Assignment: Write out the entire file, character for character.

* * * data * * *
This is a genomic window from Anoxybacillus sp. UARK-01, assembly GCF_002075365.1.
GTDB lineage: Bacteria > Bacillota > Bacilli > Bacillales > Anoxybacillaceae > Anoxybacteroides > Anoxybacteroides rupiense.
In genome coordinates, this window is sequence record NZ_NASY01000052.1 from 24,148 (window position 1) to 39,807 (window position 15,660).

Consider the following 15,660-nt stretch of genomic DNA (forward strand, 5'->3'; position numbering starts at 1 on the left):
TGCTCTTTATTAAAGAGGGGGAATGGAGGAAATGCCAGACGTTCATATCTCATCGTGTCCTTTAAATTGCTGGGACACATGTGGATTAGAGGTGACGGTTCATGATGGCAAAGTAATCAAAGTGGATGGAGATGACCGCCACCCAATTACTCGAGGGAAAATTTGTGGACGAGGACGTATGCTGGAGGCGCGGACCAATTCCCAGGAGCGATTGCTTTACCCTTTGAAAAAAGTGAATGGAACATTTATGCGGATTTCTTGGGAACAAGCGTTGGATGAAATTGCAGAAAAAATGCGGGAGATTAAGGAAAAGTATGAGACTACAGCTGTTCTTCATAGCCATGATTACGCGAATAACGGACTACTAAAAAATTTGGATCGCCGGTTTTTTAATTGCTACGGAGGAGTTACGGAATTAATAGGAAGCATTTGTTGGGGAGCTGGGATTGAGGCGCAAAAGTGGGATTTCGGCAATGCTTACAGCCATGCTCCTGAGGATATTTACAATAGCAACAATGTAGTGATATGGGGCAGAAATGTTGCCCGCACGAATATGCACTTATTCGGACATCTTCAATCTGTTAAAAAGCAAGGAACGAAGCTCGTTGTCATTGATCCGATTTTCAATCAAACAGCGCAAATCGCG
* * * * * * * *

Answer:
This is a genomic window from Anoxybacillus sp. UARK-01, assembly GCF_002075365.1.
GTDB lineage: Bacteria > Bacillota > Bacilli > Bacillales > Anoxybacillaceae > Anoxybacteroides > Anoxybacteroides rupiense.
In genome coordinates, this window is sequence record NZ_NASY01000052.1 from 24,148 (window position 1) to 39,807 (window position 15,660).

Consider the following 15,660-nt stretch of genomic DNA (forward strand, 5'->3'; position numbering starts at 1 on the left):
TGCTCTTTATTAAAGAGGGGGAATGGAGGAAATGCCAGACGTTCATATCTCATCGTGTCCTTTAAATTGCTGGGACACATGTGGATTAGAGGTGACGGTTCATGATGGCAAAGTAATCAAAGTGGATGGAGATGACCGCCACCCAATTACTCGAGGGAAAATTTGTGGACGAGGACGTATGCTGGAGGCGCGGACCAATTCCCAGGAGCGATTGCTTTACCCTTTGAAAAAAGTGAATGGAACATTTATGCGGATTTCTTGGGAACAAGCGTTGGATGAAATTGCAGAAAAAATGCGGGAGATTAAGGAAAAGTATGAGACTACAGCTGTTCTTCATAGCCATGATTACGCGAATAACGGACTACTAAAAAATTTGGATCGCCGGTTTTTTAATTGCTACGGAGGAGTTACGGAATTAATAGGAAGCATTTGTTGGGGAGCTGGGATTGAGGCGCAAAAGTGGGATTTCGGCAATGCTTACAGCCATGCTCCTGAGGATATTTACAATAGCAACAATGTAGTGATATGGGGCAGAAATGTTGCCCGCACGAATATGCACTTATTCGGACATCTTCAATCTGTTAAAAAGCAAGGAACGAAGCTCGTTGTCATTGATCCGATTTTCAATCAAACAGCGCAAATCGCG